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I have a bash function declared like so:

function foo {
  echo "this is foo";
}

I didn't call export -f foo, but it still was available in subshells.

However, typically when I declare a function like this instead:

foo(){
  echo "this is foo";
}

then I have to call:

export -f foo;

am I imagining things, are is there a difference in export behavior in the different declaration syntax?

Note that I didn't need to export the functions as far as I can tell when I just did:

. my_script_with_foo_in_it.sh  # this is in ~/.bash_profile/.bashrc

then later in a bash shell I could call:

foo

without any issue, even without exporting the function.

  • 1
    Subshells? Or scripts executed in a new shell? Can you provide a minimal example of this behaviour? – muru Jun 25 '18 at 4:54
  • 2
    Possible duplicate of difference between "function foo() {}" and "foo() {}" – muru Jun 25 '18 at 5:03
  • AFAICT, both bash -c 'foo() { echo bar; }; (foo)' and bash -c 'function foo { echo bar; }; (foo)' work fine, and the linked question's answers do not mention any difference related to export behaviour. (And neither bash -c 'function foo { echo bar; }; bash -c foo' nor bash -c 'foo() { echo bar; }; bash -c foo' work: both fail with foo not being found.) – muru Jun 25 '18 at 5:04
  • @muru I guess not subshells - in my case the bash script would be sourced by the shell, and then the bash functions executed in the new shell (I guess that's not a subshell). – Alexander Mills Jun 25 '18 at 5:09
  • 1
    @AlexanderMills "in the new shell"? Is that new shell the same that sourced it? Can't you just show what you're doing? – Kusalananda Jun 25 '18 at 5:41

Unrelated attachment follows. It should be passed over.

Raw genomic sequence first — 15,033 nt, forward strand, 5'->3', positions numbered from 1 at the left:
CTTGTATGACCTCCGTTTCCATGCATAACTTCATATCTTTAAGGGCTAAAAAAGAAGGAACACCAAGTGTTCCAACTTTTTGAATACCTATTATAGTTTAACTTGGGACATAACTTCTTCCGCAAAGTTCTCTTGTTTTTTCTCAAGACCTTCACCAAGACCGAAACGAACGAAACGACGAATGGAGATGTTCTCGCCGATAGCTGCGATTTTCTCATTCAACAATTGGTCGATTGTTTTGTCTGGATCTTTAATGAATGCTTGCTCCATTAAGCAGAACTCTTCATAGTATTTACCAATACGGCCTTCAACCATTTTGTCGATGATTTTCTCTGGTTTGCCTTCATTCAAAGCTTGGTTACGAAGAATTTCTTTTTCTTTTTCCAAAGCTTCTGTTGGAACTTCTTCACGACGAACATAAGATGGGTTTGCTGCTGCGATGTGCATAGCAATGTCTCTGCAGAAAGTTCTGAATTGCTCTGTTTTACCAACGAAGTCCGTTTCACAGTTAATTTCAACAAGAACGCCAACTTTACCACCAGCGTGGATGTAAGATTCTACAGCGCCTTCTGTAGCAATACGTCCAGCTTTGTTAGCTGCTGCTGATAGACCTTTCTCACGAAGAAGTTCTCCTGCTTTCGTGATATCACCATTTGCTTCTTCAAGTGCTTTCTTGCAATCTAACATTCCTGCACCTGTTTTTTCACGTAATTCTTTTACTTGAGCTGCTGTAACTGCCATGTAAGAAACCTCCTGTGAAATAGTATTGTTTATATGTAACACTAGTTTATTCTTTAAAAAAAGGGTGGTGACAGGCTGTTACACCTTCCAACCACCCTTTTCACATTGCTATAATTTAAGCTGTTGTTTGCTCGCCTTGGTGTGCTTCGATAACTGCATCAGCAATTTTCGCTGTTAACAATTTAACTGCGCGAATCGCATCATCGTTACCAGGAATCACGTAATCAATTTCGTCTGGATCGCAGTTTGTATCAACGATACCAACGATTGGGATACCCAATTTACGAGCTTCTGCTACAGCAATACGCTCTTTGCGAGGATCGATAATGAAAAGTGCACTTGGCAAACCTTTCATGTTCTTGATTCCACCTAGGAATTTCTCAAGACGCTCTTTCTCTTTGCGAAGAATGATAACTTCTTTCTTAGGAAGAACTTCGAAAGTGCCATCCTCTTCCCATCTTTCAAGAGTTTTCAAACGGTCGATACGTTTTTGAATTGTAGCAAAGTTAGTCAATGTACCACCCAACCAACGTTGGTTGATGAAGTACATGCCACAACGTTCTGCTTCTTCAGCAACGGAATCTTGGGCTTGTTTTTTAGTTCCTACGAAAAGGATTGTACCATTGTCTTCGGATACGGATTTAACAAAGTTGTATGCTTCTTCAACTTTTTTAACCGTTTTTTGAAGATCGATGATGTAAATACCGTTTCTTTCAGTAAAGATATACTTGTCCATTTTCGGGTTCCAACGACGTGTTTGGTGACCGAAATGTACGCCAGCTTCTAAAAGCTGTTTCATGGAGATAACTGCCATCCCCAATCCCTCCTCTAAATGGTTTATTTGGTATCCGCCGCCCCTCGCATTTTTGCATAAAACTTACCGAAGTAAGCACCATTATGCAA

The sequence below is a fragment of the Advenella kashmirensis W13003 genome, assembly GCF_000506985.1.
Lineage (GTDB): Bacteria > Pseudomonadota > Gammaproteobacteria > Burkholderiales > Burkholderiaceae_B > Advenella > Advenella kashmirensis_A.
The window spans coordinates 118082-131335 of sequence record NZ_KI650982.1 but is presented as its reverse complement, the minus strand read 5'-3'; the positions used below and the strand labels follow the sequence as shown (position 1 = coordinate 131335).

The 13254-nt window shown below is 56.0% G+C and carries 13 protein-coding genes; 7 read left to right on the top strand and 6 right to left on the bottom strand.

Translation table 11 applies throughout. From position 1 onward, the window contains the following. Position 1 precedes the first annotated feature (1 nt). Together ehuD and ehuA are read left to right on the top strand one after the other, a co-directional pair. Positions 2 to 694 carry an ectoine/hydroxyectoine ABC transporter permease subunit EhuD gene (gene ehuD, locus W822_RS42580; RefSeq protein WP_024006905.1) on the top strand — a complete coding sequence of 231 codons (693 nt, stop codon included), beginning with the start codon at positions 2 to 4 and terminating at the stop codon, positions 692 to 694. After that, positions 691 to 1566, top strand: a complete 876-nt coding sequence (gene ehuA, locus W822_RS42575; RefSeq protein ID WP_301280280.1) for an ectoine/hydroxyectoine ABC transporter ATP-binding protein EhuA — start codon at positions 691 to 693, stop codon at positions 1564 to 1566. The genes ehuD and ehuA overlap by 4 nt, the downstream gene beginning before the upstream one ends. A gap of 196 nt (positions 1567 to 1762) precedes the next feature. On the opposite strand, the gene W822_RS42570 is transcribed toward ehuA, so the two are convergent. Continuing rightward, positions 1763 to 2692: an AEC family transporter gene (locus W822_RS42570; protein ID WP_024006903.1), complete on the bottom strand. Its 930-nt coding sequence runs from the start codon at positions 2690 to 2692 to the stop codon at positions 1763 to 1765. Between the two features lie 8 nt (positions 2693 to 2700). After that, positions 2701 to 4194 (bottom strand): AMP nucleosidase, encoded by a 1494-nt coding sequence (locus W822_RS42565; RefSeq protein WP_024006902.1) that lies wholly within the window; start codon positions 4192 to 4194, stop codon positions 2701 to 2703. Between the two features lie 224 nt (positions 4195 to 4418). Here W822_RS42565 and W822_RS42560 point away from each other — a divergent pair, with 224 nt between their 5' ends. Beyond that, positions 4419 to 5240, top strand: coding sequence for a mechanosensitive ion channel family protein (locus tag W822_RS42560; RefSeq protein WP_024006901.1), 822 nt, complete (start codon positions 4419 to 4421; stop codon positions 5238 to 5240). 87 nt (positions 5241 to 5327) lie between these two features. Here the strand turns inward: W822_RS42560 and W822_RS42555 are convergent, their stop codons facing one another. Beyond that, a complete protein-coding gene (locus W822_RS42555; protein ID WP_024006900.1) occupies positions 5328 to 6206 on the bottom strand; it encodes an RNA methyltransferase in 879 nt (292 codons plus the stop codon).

3

When sourcing a script with either source or ., the contents of the script is executed in the current shell's environment. Any functions defined in the sourced script will be available in the current shell after sourcing, as well as any shell variables (without the need for exporting). This is the purpose of sourcing a script.

This is how a /etc/profile or /etc/bash.bashrc file is able to set up a basic environment for a interactive/login shell, for example.

Moreover, some commands are executed in a subshell environment that is a duplicate of the shell environment. In such an environment, shell variables and functions are available. See also the POSIX standard about Shell Execution Environment (my emphasis):

A subshell environment shall be created as a duplicate of the shell environment, except that signal traps that are not being ignored shall be set to the default action. Changes made to the subshell environment shall not affect the shell environment. Command substitution, commands that are grouped with parentheses, and asynchronous lists shall be executed in a subshell environment. Additionally, each command of a multi-command pipeline is in a subshell environment; as an extension, however, any or all commands in a pipeline may be executed in the current environment. All other commands shall be executed in the current shell environment.

Note that a subshell is different from a child process.

Exporting a variable is only needed to create an environment variable. Environment variables are inherited by any child process.


Also note that having a directory called ~/.bash_profile is a bit confusing, as a bash shell will try to source the regular file ~/.bash_profile when starting a login shell. I suggest that you rename your ~/.bash_profile directory into something like ~/.shell or ~/.shell_startup if you want to move your shell initialization files elsewhere. These file would still have to be called from ~/.bash_profile and ~/.bashrc if you wish them to be sourced automatically.

  • I have needed to export functions with export -f if I call the bash function from a subprocess / subshell, at least as far as I can tell. – Alexander Mills Jun 25 '18 at 6:01
  • 3
    @AlexanderMills You should only have needed to do that if you wanted to call the function from a child shell (e.g. from within bash -c '...'). Functions will be available in subshells (inside (...) for example). – Kusalananda Jun 25 '18 at 6:02
  • Yes I think that's what it was, I am certain of it. It wasn't working, then I exported the function and it worked. – Alexander Mills Jun 25 '18 at 6:05

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